The Latin American country, under military rule from the mid-1960s to mid-1980s, profited from precision rocket exports, many to former Iraqi strongman Saddam Hussein and Arab states in the Persian Gulf.
The end of the Iraq-Iran war and the Cold War set Brazil's defense industry back, with production shutdowns, job losses and collapse of the export market but all that is intended to change.
The one billion real -- $480 million -- initial outlay by the Defense Ministry is focused on updating Avibras' ASTROS, acronym for Artillery SaTuration ROcket System, which is capable of launching multiple rockets.
A modernized ASTROS 2020 configuration will include the production of a GPS-guided short-range rocket and an AV-TM300 missile that gives the new system a 180-mile strike range.
That level of reach would stand out in the global market, as it would rival the U.S. Multiple Launch Rocket System and Army Tactical Missile System combined, Defense Industry News said on its website.
Analysts said the Brazilian investment indicated the government's strategy to regenerate defense manufacturing neglected over nearly three decades.
Brazil has been investing in research and development of GPS-guided rockets and has sought to increase their range during the development process. Earlier versions of 180mm SS-AV-40 guided rockets are known to have a range of about 25 miles but Brazilian research has also looked into developing jet-powered cruise missiles to increase the range.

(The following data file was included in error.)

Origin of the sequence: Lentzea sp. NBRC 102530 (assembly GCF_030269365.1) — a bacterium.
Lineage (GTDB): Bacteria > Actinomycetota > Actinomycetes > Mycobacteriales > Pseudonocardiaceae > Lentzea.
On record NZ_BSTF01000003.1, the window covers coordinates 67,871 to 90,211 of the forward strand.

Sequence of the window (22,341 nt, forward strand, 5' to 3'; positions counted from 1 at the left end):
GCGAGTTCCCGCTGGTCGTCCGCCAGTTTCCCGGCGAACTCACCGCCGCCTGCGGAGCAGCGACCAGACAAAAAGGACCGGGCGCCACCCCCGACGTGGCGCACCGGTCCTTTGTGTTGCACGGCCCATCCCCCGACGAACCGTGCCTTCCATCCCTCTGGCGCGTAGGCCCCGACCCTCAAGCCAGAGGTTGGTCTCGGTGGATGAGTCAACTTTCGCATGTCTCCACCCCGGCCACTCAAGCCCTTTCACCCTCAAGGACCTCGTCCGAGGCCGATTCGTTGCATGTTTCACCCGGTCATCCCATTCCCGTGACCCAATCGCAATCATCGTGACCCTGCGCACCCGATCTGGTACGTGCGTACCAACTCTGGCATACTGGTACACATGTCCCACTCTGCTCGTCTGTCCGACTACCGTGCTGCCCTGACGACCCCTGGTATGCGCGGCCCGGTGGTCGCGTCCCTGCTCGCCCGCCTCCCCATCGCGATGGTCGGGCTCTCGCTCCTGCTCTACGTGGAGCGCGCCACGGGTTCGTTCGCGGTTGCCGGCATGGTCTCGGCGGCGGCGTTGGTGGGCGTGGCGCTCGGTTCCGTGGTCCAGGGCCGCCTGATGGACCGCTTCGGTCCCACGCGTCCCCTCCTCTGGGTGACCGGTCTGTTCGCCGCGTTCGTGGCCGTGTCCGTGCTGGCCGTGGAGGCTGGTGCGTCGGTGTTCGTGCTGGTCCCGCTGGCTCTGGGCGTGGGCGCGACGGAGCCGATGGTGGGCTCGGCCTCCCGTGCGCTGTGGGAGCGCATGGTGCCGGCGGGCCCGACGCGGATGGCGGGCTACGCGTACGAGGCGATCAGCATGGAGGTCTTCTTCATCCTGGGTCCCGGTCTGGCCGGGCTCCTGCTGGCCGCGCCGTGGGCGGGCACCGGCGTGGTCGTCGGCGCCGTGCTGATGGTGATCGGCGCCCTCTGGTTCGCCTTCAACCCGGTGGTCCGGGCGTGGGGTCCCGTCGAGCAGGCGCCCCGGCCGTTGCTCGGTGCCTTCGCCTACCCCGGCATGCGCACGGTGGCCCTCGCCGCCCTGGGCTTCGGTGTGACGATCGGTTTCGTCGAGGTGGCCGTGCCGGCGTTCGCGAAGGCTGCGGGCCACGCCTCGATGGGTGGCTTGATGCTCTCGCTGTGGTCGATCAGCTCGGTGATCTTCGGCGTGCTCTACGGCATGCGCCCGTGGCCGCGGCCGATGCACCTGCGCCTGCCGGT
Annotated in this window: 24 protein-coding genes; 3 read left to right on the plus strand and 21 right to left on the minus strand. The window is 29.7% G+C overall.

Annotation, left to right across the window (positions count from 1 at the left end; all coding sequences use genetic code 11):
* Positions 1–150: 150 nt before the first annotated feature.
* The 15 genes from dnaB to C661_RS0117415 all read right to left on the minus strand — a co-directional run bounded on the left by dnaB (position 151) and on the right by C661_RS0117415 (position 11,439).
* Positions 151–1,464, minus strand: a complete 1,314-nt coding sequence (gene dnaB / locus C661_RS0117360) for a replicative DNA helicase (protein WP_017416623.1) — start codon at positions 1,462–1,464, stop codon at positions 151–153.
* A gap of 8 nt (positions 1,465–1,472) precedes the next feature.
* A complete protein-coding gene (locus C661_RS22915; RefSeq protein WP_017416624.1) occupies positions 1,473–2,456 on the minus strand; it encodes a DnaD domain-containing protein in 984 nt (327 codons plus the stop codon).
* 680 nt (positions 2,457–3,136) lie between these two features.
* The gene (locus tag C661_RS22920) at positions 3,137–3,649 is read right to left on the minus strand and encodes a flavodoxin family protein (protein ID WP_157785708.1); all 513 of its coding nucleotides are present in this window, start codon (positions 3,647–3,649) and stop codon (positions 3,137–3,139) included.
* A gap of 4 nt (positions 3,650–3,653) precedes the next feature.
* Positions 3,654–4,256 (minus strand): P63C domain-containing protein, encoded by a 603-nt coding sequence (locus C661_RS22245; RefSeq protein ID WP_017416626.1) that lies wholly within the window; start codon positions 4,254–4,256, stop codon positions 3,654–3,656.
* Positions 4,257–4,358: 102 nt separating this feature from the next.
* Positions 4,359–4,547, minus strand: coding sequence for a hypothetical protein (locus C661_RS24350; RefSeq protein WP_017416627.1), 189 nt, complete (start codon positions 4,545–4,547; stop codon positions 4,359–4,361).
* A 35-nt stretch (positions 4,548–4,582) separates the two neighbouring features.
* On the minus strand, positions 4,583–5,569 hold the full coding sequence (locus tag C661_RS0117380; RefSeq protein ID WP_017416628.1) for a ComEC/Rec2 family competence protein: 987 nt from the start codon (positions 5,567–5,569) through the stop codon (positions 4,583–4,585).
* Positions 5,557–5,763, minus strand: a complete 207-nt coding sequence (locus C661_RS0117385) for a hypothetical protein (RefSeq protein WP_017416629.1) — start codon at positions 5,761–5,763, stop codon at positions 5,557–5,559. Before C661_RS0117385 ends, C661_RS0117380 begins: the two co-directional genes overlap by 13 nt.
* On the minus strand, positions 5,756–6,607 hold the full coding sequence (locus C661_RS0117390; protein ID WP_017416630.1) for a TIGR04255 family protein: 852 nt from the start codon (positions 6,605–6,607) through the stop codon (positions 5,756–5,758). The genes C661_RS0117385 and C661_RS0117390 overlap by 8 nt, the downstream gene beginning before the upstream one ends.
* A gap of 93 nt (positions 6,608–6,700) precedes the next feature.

A full ASTROS system includes one battalion level command vehicle in charge of three batteries, fire control vehicles, rocket launchers, ammunition resupply vehicles, recovery vehicles and a mobile weather station.
The vehicles are usually transported in a C-130 vehicle but Brazil's Embraer aircraft maker is also developing a tactical military transport aircraft that hopes to compete with the Hercules as well as rivals from Europe, Russia and Israel.
China and Turkey have jointly developed 302mm T-300 Kasirga Hurricane which is said to be similar to China's Weishi Guardian WS-1 rockets.
Brazil's defense revival has seen a hard fight to claw back market share when its Engesa S.A. filed for bankruptcy in 1993 after Avibras applied for bankruptcy protection in 2008 but was rescued with government funding.
As part of the support incentives, the Defense Ministry in August announced financing of $760 million from its Growth Acceleration Program. At least 30 Astros and associated vehicles are likely to be part of that acquisition.